By Myra Lee Adams Goff
Thanks to some early settlers, we have pictures painted with words of what early NB looked like from writers like Roemer, Lindheimer, Brach and the most prolific of all writers, Hermann Seele. Let’s not forget all those personal letters that were saved by families.
One of the best descriptions of the early Mission Valley area was written by Wilhelm (Bill) Adams, the older brother of my grandfather, Louis Adams. In 1937 Bill Adams told his story to his son, Harold Adams, who fortunately for us all, typed Bill’s story as he was speaking.
The paper was copied in its entirety in Alton Rahe’s book, “History of Mission Valley Community”. Excerpts from that paper bear repeating.
Bill Adams and my grandfather Louis were sons of Heinrich and Katarina Doeppenschmidt Adams. Katarina’s father was Jacob Doeppenschmidt, Sr. whose ranch was in the Honey Creek area. Heinrich’s ranch was in the Mission Valley. Both families were ranchers from the beginning. Honey Creek Ranch is now under the care of the Texas Parks and Wildlife.
Heinrich Adams, as a single man, came to Texas and New Braunfels in 1850 from Prussia. A family tradition states that Heinrich was educated in Germany and was in an elite military unit – elite because one had to be over six feet tall to be eligible. That was tall for Europeans in those days. Supposedly he had to leave Germany because he hit an officer. In 1856 he married Katarina Doeppenschmidt, daughter of Jacob and Anna Marie Doeppenschmidt. There were six children; my grandfather was the youngest.
In 1894 after both Heinrich and Katarina had died, second son Bill bought the ranch from his sisters and brothers. My grandfather, Louis, being a minor, went to live with his uncle, Jacob Doeppenschmidt,Jr. Bill was a successful rancher and eventually expanded the ranch to 1100 acres.
Bill was also involved in politics. He served as a Deputy Sheriff and then Comal County Commissioner for eight years and then was elected Sheriff and Tax Collector in 1908-1920. (Source of above by Marilyn Thurman and Jane Brummet, granddaughters of Bill Adams).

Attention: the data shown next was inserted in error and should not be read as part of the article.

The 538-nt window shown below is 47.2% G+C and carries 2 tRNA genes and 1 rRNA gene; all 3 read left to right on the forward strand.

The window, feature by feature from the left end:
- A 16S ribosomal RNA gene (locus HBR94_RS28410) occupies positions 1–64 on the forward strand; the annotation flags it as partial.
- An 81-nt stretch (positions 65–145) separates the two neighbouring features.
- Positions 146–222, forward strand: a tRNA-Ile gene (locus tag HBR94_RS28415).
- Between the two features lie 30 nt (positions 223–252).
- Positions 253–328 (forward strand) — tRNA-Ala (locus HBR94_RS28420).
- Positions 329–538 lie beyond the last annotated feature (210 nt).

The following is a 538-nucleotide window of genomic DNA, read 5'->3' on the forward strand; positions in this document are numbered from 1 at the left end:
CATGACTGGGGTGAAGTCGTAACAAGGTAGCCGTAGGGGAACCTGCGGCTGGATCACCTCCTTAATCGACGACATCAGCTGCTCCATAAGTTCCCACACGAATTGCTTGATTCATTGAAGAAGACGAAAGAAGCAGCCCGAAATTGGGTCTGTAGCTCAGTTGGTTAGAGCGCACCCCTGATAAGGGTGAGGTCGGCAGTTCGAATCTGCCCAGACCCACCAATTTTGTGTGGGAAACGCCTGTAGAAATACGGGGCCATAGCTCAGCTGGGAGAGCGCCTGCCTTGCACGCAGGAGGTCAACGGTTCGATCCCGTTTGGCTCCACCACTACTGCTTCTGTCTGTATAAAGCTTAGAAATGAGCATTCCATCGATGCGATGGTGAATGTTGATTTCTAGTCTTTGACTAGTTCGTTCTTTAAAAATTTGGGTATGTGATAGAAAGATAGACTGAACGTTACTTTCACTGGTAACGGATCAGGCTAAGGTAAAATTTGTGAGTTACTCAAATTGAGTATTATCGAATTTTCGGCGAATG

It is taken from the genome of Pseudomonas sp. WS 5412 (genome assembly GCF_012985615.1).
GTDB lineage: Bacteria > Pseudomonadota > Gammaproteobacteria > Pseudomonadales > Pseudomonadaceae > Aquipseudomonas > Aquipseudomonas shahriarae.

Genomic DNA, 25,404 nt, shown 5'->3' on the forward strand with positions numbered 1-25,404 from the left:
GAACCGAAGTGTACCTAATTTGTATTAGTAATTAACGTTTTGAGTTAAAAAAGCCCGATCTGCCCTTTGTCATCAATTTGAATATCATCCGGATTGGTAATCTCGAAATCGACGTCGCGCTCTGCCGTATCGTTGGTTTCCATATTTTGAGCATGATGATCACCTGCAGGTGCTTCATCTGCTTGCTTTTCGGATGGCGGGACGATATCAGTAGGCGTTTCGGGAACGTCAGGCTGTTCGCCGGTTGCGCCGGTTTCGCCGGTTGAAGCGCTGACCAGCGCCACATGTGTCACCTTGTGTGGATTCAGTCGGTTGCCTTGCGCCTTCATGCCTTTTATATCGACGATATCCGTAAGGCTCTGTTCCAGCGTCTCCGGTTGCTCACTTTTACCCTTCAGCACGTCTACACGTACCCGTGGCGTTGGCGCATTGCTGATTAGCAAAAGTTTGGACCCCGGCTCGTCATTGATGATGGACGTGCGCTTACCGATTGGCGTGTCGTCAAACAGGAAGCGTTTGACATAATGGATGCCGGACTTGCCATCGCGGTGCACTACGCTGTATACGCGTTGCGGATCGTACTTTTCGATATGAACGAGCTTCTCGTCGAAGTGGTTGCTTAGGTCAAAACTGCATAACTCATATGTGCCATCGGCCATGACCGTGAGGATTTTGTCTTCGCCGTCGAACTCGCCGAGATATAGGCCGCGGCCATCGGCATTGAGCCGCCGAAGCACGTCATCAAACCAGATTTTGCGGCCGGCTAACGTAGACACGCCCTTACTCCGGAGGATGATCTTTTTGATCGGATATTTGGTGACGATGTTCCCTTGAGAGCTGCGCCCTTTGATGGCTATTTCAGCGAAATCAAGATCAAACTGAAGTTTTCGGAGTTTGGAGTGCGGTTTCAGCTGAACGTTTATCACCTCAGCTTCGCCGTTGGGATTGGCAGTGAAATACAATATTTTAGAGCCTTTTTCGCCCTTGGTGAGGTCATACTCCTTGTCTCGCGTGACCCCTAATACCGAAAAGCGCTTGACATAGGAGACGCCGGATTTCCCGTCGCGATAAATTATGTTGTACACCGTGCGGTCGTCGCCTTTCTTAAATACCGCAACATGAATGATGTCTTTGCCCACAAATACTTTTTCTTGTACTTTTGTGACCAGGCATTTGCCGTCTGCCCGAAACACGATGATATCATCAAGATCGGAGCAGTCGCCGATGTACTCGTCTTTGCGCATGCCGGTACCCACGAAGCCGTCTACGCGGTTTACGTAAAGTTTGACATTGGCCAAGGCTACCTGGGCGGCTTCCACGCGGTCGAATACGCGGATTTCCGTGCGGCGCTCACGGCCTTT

Bill’s paints a word picture of the early Mission Valley area. At one time there were no fences and sedge grass was as high as a horse “waving in the wind like waves of the ocean” with no brush and cedar and an occasional live oak. The game was deer, wild hogs, wild turkeys, javelinas, geese, ducks, swans, pelicans, flamingos, wild pigeons (an extinct bird sometimes referred to as the wandering dove because it would drift south in the winter and return in the spring.) There were panthers, various wolves, coyotes, bears, leopards, wild cats, raccoons, opossums, ringtail civet cats, skunks, armadillos and other smaller animals.
Farming in the area started when the settlers arrived and they needed tanks and waterholes. This explains all the types of waterfowl. The most remarkable of all the watering places was the Post Oak Sea, a mile from Adams’ ranch house. It was a large body of water never known to go dry until 1887 and since then held water for only a short time following a series of heavy rains. When all other watering holes were dry and the Guadalupe was down to a trickle, this large body of water was full. If you want to see it, drive out Hwy. 46 and from the intersection of Loop 336, on the right side about four miles, you will see a large tank near the road. That’s not it! Drive a little further and off in the distance you will spot the “Sea” with a small amount of water. Speculations about the “Sea” going dry have gone on for years; some thought there was an earthquake, some felt it had to do with a storm in 1886.
“We young fellows from our neighborhood would get together at the Sea all on horseback with several trained dogs, and waited for the wild hogs to come to the water. The lake was several acres across and a mile in every direction. Good rodeos would take place there between the dogs and hogs.”
Other Bill Adams stories are reprinted in Rahe’s book that can be purchased at the Sophienburg.